The Bodhisatta was once an ascetic who lived alone in the Himalayas. One time, while on a short trip to the city, he slept in the royal park. The next morning, the king saw the Bodhisatta out collecting alms and, impressed by his demeanor, invited him into the palace for a big meal. After they talked, the king invited the Bodhisatta to remain in the city and live permanently in the park. The Bodhisatta accepted the offer and stayed there, being fed and cared for by the king, for sixteen years.
When the king needed to go put down a rebellion in a border region, he told his queen to ensure the Bodhisatta was well taken care of. One morning, the Bodhisatta was late departing to the palace for his meal, so he flew through the air instead of walking. Hearing him arrive outside, the queen hastily rose to greet him and her robe slipped off. The Bodhisatta saw her naked and was overcome by the sight: his heart filled with lust and his insight vanished. He took his food back to his hut and remained alone for seven days, but he continued to burn with lust.
After the king returned, he visited the Bodhisatta and saw that he had taken ill. When the Bodhisatta explained what really ailed him, and for who his lust was aimed, the king gave him his queen. But secretly, he told his queen to follow his plan to save the Bodhisatta. The Bodhisatta and the queen left the palace and moved into an abandoned house that passersby used as a toilet. The queen directed the cleaning and repair while the Bodhisatta did all the work. She sent the Bodhisatta to the palace to fetch every tool, material, and furnishing one at a time and came up with as many tasks as she could, making the project as long and difficult as possible.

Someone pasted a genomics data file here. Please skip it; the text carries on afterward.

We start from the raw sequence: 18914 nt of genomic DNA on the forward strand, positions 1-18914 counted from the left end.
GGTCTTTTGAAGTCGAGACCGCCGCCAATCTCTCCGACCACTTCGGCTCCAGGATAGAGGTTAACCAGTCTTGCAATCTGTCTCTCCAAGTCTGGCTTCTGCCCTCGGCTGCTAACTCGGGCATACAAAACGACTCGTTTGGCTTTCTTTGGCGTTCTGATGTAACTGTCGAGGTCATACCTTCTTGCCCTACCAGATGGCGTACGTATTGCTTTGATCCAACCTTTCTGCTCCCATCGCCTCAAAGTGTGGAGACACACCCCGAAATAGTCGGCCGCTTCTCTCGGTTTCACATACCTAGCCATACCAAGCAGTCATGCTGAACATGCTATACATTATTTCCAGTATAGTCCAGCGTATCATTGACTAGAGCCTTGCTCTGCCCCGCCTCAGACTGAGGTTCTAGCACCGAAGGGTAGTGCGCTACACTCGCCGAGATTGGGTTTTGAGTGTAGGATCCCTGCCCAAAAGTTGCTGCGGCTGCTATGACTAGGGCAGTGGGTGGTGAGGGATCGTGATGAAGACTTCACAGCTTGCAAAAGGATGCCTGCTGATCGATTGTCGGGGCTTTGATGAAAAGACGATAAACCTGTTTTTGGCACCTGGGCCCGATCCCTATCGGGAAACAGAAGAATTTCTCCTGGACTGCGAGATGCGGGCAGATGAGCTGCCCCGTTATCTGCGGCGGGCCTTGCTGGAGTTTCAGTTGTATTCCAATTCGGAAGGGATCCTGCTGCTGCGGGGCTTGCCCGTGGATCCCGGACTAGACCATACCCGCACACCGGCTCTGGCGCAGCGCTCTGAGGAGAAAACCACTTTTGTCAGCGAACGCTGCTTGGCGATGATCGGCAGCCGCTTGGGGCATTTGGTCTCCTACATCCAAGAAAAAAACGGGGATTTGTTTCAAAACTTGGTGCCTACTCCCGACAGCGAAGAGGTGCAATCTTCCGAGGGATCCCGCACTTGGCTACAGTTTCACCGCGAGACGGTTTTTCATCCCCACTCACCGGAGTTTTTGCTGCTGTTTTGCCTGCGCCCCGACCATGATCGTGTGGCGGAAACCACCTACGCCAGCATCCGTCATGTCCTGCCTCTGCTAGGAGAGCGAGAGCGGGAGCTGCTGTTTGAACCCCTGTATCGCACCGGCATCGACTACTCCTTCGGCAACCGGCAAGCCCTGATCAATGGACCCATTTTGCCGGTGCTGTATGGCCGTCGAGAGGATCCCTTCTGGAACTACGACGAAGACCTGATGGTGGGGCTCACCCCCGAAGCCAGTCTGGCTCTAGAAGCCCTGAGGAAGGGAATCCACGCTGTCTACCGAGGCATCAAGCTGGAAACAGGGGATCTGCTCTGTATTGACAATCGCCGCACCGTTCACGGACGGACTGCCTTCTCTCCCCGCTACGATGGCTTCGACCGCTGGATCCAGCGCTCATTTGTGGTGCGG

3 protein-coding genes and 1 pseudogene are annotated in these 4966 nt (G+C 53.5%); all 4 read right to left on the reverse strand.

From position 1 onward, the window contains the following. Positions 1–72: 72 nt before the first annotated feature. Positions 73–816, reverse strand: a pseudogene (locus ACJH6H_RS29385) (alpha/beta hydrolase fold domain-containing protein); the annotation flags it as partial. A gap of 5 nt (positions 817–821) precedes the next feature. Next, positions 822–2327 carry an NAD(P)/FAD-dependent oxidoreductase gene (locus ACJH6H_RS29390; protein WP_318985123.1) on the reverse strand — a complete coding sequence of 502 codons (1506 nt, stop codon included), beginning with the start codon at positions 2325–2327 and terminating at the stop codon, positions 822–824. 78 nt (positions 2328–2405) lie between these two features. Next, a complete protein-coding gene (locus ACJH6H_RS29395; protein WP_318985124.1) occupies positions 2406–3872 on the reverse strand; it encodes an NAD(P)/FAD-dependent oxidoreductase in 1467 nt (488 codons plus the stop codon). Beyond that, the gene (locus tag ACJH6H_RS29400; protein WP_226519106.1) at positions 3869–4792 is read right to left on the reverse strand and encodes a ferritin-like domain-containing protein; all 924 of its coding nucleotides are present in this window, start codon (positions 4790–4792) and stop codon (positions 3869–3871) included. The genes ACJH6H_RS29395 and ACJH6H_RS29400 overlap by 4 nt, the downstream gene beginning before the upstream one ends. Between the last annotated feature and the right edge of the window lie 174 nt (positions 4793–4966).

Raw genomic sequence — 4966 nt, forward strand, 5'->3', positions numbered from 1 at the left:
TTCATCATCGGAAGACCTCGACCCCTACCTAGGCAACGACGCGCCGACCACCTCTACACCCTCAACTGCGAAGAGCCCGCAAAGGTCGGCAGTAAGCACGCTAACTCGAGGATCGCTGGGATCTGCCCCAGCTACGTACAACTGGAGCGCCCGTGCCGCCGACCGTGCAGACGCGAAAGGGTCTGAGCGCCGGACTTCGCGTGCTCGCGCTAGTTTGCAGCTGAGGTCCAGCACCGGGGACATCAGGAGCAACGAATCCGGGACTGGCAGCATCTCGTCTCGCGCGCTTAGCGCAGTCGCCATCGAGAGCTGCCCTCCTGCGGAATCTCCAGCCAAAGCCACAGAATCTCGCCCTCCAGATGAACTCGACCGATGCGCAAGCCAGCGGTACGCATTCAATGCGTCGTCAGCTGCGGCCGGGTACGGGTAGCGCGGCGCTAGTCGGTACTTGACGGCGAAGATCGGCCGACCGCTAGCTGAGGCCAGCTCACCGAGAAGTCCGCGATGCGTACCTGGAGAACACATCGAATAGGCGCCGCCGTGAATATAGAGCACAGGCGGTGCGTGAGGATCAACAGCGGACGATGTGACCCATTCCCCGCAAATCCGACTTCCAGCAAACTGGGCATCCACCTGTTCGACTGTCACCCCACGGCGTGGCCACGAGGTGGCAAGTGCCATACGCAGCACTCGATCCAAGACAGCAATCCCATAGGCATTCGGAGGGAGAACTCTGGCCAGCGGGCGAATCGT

When the house was finally finished, the queen lay on the bed with the Bodhisatta and grabbed his beard, drawing his face toward hers; but instead of kissing him, she asked, “How have you forgotten that you are a holy man?” Shocked, the Bodhisatta suddenly came to his senses and realized how close he had come to the doom of hell at the end of this lifetime.
Cured of his lust, he rushed to the palace, gave the queen back to the king, and returned to the mountains, his power of insight restored.
In the Lifetime of the Buddha
One of the Buddha’s disciples, while out on a morning alms round, saw a woman so beautiful he fell in love at first sight. He no longer took joy in his studies or meditation and became so depressed that he stopped cleaning himself. The Buddha told the disciple this story to remind him that controlling natural passions takes great effort, even for highly purified people.
The king and queen were earlier births of Ananda and Uppalavanna, two of the Buddha’s top disciples.